I give this book 5/7.

Empire of the Summer Moon

by S. C. Gwynne

This book was recommended by my friend Josh. It chronicles the rise and fall of the Comanche Nation, a group of people indigenous to the area boardering present day Texas. The book pays special attention to the Quanah Parker, a half indian and half white Comanche chief, and Colonel Ranald S. Mackenzie, the U.S. Army man who finally defeated the Comanche Nation.

I have two main takeways from this book:

1. There is a modern tendency to treat the defeat of the Native Americans as inevitable. This is a mistake. Such thinking removes Indian agency, ignores historical reality, and is deeply Eurocentric. The Comanche handily defeated the Spanish and for decades crushed the Americans. It was only though innovation, adaptation, and brilliant leadership that the Americans were eventually able to defeat the Comanche.

2. The Comanche could be terrifying. The Indians are often viewed as peace-loving nature hippies. This homogenous view of Indians ignores the diversity present within pre-columbian cultures (see 1491) and is completely out of line with the culture of the Comanche. Considering the barbaric nature of the Comanche, their conquest was probably justified. The U.S. Army's methods and the post war fate of the Comanche were less justified.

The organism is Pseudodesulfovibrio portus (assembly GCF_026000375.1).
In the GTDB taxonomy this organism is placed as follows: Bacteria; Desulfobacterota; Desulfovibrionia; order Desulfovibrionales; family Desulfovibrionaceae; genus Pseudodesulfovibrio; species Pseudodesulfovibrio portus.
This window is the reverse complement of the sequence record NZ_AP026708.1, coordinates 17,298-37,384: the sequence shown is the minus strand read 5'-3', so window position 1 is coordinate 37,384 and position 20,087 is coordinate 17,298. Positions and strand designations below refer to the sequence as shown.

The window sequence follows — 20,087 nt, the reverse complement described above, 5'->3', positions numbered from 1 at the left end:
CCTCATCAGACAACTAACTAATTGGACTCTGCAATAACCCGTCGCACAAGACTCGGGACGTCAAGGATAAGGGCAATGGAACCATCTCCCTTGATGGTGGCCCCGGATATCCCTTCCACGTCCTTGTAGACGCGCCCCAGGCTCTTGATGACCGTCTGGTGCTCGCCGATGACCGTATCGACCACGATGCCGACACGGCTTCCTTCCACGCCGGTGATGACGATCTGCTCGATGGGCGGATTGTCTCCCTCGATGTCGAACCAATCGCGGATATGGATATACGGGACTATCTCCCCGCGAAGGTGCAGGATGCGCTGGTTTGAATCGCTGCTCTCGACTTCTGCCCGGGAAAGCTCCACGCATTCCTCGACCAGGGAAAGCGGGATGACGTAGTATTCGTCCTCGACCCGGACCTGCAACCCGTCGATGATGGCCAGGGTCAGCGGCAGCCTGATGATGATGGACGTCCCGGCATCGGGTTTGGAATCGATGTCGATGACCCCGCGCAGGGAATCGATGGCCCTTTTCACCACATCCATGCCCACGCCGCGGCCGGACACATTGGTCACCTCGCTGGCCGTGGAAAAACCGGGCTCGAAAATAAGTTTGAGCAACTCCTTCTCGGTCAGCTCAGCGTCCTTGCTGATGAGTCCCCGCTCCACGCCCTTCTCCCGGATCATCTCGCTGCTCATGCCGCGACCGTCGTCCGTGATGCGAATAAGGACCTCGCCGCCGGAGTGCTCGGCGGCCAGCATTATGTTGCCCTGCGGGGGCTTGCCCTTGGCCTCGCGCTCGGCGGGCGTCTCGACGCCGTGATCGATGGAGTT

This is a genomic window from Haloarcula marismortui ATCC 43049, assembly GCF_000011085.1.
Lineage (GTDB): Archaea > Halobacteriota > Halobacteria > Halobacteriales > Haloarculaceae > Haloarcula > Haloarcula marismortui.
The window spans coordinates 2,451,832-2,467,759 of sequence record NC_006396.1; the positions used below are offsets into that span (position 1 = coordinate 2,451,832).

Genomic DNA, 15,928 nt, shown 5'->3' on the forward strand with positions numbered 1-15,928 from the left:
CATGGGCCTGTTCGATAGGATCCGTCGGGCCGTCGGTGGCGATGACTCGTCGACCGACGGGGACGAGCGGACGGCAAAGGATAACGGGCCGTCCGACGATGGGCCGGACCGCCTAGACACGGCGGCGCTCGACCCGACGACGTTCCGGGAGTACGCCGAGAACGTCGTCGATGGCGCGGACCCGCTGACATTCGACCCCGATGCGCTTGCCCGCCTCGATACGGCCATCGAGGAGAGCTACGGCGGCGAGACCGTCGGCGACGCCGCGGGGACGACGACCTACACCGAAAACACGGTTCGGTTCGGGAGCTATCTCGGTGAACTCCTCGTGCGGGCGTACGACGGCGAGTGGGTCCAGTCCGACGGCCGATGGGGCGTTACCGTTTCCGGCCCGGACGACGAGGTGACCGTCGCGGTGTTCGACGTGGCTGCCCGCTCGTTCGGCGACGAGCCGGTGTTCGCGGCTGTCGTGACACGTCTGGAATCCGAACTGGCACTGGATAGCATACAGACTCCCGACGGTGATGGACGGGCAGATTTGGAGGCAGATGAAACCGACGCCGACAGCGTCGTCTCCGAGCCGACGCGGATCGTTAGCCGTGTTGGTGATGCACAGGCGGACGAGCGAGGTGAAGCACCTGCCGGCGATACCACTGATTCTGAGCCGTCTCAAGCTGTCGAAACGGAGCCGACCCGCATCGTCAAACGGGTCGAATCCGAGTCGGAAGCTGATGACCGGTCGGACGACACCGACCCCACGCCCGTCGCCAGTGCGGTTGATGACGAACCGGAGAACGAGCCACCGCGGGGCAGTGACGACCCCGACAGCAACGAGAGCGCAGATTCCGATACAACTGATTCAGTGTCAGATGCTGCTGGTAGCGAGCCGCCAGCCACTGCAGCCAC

I give this book a 6/7.


by Patricia Lockwood

This book was recommenced by my friend Laura O and independently by my sister Devon. It is an autobiographical tale centered on Lockwood's strange life as the legitimate daughter of a Catholic priest. This books is quite humorous and deals with themes of culture shock, conservatism, Catholicism, abuse, feminism, family, and poetry. Compared with the last book my sister recommenced to me, Her Body and Other Parties, this book was far more palatable. While I still find it difficult to connect with stories of female sexuality, I can connect with stories of growing up in a Catholic community and dealing with conflicting cultures. This is the best biography I've read in a long time.

I give this book 7/7.

The Alchemist

by Paulo Coelho

This book was recommended to me by my friend Olivia. I don't have too much to say about this book other than it was a delightful fairytale.

I give this book 6/7.

Tenth of December

by George Saunders

This is the second George Saunders book I have read this year (after CivilWarLand in Bad Decline). Like the previous one, this books was a collection of short stories. Reading Saunders makes me feel terrible: his heroes are so pathetic and the worlds they inhabit are morally bankrupt. The stories were sometimes funny but the humor was so dark it only increases my neuroticism. Unlike a tragedy, I don't think the end goal of this collection was catharsis because each story ends with a modicum of hope. I didn't enjoy reading Tenth of December, but I still think it was a good book.

I give this book 5/7.

The Foundation Trilogy

by Issac Asimov

This trio of books looms large over the science fiction genre. I am an avid science fiction reader and was looking forward to this trilogy. It's reputation is sterling and Asimov is one of my favorite authors. Unfortunately, I do not think the Foundation trilogy has aged well.